Playing Tennis Safely: Facility and Programming Recommendations
RELATED: Playing Tennis Safely for Players
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The USTA recognizes that COVID-19 continues to affect the country in different ways and that it is possible for people to return to playing tennis both indoors and outdoors under a number of different state and local requirements and guidelines.
Because playing tennis does not require direct person-to-person contact, tennis players can enjoy the many physical and mental benefits that the sport offers while maintaining six feet of physical distancing. By following the applicable requirements in your area, and actively managing the indoor space to avoid crowds, enforcing six feet of physical distancing, masking and ventilation systems, as well as the guidelines outlined below and those included in Player Tips and Recommendations, facilities and players will be able to make informed decisions as to when and how both indoor and outdoor play tennis is permissible and can be played safely under the circumstances.
Assess Your Situation
It is the responsibility of each tennis provider, coach and facility to make an assessment based on state and local government requirements, and health authority guidelines. Stay current with guidelines issued by the Centers for Disease Control and Prevention (CDC). The CDC also provides links for state health departments.
- Encourage everyone to:
- Monitor their health daily, be aware of COVID-19 symptoms, and stay home if not feeling well;
- Wash hands often with soap and water for at least 20 seconds, or use a hand sanitizer if soap and water are not readily available;
- Avoid touching eyes, nose and mouth with unwashed hands;
- Cover mouth and nose with a mask (except when active on court);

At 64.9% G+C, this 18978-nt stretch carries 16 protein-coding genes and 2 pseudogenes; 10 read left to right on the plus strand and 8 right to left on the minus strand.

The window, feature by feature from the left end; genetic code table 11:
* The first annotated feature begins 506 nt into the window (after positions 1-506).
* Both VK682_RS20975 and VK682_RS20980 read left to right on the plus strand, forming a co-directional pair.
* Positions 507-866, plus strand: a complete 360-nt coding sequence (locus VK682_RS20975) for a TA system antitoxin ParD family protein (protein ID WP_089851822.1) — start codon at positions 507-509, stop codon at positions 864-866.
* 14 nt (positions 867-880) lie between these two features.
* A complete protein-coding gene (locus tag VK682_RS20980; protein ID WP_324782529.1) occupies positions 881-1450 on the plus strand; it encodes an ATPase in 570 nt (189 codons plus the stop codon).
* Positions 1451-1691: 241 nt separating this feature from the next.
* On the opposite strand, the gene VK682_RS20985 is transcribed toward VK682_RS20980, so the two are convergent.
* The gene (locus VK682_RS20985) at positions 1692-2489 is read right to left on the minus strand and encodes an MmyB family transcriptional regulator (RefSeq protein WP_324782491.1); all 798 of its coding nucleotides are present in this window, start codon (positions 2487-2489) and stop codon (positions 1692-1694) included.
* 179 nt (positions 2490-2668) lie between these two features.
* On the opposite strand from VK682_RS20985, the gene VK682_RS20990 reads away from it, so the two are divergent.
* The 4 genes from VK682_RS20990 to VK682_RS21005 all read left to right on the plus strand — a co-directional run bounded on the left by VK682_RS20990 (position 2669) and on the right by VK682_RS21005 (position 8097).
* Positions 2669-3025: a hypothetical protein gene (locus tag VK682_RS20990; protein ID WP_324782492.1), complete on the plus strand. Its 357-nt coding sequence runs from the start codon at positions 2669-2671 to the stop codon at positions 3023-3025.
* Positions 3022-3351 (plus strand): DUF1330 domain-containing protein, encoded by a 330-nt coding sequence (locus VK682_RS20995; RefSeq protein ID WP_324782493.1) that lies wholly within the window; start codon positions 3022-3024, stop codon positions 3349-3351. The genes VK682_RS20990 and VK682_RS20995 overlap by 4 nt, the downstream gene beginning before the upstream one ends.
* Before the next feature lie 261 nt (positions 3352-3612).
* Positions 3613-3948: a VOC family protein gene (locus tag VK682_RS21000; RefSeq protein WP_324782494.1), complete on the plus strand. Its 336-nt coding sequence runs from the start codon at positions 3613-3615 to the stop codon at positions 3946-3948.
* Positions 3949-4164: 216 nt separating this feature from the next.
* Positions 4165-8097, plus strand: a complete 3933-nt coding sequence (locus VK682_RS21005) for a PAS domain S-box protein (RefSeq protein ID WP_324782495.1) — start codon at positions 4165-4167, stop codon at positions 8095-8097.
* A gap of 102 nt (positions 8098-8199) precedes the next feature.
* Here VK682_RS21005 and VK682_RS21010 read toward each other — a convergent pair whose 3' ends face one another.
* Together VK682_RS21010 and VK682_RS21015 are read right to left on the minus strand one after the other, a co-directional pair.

- Maintain 6 feet physical distance from others;
- Stay home if you have been in close contact with someone who has been infected with COVID-19 and contact your healthcare provider for guidance.
- Prepare your facility in advance of opening to the public by:
- Developing a cleaning and disinfection plan (examples below);
- Obtaining a supply of disposable face masks, hand sanitizer and disinfectant wipes, and strategically place hand sanitizer stations as well as disinfectant wipes throughout facility;
- Rearranging or removing furniture to eliminate groups congregating;
- Identifying the number of individuals permitted indoors at one time (based on percentage of permitted maximum occupancy, requirements of state and local government applicable to indoor tennis facilities, and ability to control ingress/egress and physical distancing);
- Evaluating facility ventilation system (see below);
- Preparing and displaying health and safety signage (e.g., handwashing, proper mask wearing, 6 feet physical distancing; see CDC website for examples);
- Discontinuing water fountain service unless it is touchless waters stations. Tennis providers, coaches and facilities across the country are all different and operate in different local contexts. Making an assessment of whether a safe exercise environment can be provided depends on a range of factors, which apply differently at each venue. It is the responsibility of each tennis provider, coach and facility to make that assessment based on their local environment.
- Consider implementing:
- A COVID-19 symptom screening process as a pre-entry requirement;
- A requirement to limit the number of spectators permitted indoors;
- A reduced use of indoor spaces, e.g., closing access to locker rooms and showers;
- A prohibition on all social gatherings;
- Online bookings and online payments (avoid handling cash);
- A staggered booking schedule;
- Limited food options such as prepared and prepackaged snack items.
- Administrative matters:
- Plan for increased levels of staff and volunteer absences;
- Keep your team and guests informed of the actions you are taking to provide a safe environment;
- Communicate your expectations and on-site requirements before guests arrive (e.g., wearing masks at all times, except while active on court; arriving dressed and ready to play when locker rooms are closed; bringing personal towels and bottled drinks, etc.);